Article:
By Liz Shannon Miller
Being on the cutting edge isn’t just about following the latest memes or downloading the newest apps — there are several real-world problems raising their heads for creators and business-folk alike within the web video industry. Right now, two major issues are arising that could affect the digital landscape — CISPA and Data Caps; this is the time to be conscious of what’s coming.
Last week, the United States House of Representatives passed the Cyber Intelligence Sharing and Protection Act (CISPA), the latest round of “cybersecurity” legislation to concern Internet freedom advocates.
What CISPA does, according to Electronic Frontier Foundation activism director Rainey Reitman, is create a loophole in privacy law that allows companies to transmit the data of its users to government organizations — including military organizations — without those users knowing.
How does CISPA potentially affect the digital space? According to Reitman, if passed the legislation could lead to a decay in “user trust.” If people aren’t sure what might happen to their data, they may become hesitant in engaging with online culture.
Imagine a world where users weren’t willing to log into sites like YouTube, for fear that information on who they were and what they were watching could be sent to the NSA at any time, without their knowledge. That’s less user engagement, and fewer eyeballs, and it’s good news for absolutely no one in the web video industry.
The claim is that this legislation will address problems with the U.S.’s network security. But “it doesn’t do anything about real practical things that the government could do to improve network security,” Reitman said via phone. “It literally just creates a new exception to privacy law so that data can flow from private companies to the government.”
Reitman was relatively confident that the current iteration of CISPA was unlikely to pass — even if it passes the Senate, the Obama Administration has promised to veto. But, Reitman said, “I think Congress is extremely motivated to pass some sort of cybersecurity legislation. The issue is not going to go away.”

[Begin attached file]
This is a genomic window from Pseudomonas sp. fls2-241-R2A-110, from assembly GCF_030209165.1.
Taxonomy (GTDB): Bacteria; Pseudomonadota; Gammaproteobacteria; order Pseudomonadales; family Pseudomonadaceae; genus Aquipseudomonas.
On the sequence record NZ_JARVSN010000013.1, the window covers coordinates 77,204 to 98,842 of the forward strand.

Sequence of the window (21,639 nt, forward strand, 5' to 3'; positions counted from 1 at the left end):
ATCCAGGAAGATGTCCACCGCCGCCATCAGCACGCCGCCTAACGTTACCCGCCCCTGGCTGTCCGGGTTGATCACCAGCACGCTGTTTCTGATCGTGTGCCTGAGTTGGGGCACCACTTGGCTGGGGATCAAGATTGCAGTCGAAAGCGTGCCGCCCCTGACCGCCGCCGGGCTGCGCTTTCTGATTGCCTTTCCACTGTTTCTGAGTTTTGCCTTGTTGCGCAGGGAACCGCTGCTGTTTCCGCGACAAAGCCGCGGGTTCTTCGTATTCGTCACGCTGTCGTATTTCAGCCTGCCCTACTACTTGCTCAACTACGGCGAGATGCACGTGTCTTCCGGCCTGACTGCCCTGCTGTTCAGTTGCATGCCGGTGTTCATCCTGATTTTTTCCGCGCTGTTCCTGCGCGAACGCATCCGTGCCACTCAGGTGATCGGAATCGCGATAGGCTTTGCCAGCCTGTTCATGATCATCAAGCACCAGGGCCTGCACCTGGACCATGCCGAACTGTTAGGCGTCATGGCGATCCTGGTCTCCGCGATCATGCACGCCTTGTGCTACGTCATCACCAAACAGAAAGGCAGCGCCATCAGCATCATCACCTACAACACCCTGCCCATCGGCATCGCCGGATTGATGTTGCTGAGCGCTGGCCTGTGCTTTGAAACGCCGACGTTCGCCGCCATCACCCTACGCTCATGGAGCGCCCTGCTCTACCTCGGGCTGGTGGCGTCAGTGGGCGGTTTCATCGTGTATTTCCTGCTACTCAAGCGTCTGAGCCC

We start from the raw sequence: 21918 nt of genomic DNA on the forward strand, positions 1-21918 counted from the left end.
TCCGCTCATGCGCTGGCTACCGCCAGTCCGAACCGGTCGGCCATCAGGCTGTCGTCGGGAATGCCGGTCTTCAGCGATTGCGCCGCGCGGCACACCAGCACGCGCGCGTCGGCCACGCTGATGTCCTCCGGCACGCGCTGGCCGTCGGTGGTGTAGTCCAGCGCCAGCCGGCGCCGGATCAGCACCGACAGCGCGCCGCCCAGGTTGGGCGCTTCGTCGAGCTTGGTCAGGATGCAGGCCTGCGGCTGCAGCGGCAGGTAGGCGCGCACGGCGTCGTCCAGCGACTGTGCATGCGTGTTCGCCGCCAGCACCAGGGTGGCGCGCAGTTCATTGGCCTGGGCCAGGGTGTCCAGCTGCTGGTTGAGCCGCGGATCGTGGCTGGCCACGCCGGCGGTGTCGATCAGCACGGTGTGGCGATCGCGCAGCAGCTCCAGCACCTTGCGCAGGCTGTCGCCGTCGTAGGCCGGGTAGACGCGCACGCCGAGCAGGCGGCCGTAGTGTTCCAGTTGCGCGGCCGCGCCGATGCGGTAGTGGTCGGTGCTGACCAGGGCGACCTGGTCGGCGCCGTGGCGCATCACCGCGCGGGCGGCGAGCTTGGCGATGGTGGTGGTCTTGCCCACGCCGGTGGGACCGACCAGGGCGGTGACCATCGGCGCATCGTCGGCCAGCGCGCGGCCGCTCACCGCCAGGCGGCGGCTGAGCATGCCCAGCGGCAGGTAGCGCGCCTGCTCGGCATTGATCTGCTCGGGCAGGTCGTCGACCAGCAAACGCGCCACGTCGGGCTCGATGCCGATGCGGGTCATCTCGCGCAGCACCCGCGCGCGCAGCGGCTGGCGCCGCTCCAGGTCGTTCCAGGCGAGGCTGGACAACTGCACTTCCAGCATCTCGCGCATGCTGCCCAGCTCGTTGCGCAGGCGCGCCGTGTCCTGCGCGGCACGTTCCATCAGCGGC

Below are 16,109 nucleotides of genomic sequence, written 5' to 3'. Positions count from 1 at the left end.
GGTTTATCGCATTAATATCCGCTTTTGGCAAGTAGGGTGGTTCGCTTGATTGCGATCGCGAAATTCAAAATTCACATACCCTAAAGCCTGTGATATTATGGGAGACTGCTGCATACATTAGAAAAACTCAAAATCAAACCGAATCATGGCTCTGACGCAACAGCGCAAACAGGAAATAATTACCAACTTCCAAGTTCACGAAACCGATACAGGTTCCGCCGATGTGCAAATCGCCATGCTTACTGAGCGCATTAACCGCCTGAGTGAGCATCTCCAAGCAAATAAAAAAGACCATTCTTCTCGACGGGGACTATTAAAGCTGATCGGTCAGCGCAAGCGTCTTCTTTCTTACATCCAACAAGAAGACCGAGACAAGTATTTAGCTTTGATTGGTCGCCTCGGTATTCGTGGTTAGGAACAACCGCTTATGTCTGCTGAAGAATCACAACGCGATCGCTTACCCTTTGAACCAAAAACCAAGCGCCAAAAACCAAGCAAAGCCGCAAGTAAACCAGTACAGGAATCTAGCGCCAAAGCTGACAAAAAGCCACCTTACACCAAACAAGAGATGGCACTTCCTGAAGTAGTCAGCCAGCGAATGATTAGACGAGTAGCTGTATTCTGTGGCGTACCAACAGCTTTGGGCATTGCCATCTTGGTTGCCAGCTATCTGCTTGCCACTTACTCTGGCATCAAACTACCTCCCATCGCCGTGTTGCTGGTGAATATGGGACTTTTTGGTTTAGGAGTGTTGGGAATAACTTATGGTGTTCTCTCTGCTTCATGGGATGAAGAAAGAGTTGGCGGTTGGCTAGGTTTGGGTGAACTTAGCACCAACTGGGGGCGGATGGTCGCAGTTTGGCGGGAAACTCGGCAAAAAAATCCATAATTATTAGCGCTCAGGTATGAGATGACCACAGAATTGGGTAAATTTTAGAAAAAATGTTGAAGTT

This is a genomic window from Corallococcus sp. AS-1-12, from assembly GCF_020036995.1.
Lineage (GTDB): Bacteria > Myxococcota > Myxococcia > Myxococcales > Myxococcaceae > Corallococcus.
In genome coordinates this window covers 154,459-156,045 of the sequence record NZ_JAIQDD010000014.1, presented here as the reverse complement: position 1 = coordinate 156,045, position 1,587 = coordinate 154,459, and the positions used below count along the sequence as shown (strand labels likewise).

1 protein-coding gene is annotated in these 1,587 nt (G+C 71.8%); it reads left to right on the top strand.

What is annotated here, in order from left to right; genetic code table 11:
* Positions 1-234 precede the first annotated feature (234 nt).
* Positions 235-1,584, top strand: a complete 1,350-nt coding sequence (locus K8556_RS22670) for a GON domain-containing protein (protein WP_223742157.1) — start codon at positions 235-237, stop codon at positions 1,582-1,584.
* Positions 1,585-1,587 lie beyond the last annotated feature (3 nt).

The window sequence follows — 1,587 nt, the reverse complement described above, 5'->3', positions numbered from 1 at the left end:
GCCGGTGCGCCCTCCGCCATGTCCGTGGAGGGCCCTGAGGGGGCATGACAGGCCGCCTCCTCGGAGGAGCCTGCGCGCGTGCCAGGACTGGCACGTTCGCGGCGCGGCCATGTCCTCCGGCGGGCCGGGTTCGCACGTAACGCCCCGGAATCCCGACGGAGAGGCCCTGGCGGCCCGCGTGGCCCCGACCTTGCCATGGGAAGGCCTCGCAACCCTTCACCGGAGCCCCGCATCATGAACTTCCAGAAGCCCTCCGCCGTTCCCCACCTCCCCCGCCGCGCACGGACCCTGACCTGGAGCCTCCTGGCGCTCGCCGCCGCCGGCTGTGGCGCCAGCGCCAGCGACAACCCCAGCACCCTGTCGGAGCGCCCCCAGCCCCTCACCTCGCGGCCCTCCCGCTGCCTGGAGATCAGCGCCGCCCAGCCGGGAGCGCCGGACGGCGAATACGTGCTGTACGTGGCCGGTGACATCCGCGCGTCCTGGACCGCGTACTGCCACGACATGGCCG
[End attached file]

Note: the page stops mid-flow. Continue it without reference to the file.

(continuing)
While CISPA is an issue of legislation, data caps are an issue of not enough legislation. The term refers to the practice of ISPs limiting the data that users consume, and charging extra when those data caps are exceeded.
Data caps are a relatively new invention — before they became common practice for companies like AT&T and Comcast, consumers were charged extra not for data used, but for the speed of their connections. And the way consumers deal with data caps is potentially a huge issue for online video creators.
“Data caps are a threat to their ability to grow their business,” Michael Weinberg of the organization Public Knowledge said in a phone interview, “because data caps introduce this scarcity mindset into people — it makes them less inclined to try something new or expand something they’re already doing.” A consumer under a data cap plan may be less likely to try a new show, if it costs them data they’d want to use for something else.
What can be done? Weinberg emphasized that the online video community is not powerless in this situation.
First steps by Public Knowledge include an open letter entitled “Letter From The Online Video Community to the Senate Re: Data Caps”, which addresses two issues: telling Congress that the online video industry is just that — a vibrant, growing industry — and also making clear to elected officials that said industry is threatened by data caps.
Legislation is also key — Senator Ron Wyden introduced a data cap bill at the end of the last session of Congress, and Weinberg expects that a new bill will be entered into this new contest somewhat soon. As soon as that happens, the plan is to rally the online creator community around that bill, in the hopes of it passing. “It’s a winnable fight,” he said.
For nothing is hopeless: the important thing with both these issues is to be aware not only of their progress, but aware of the potential for impact on the industry.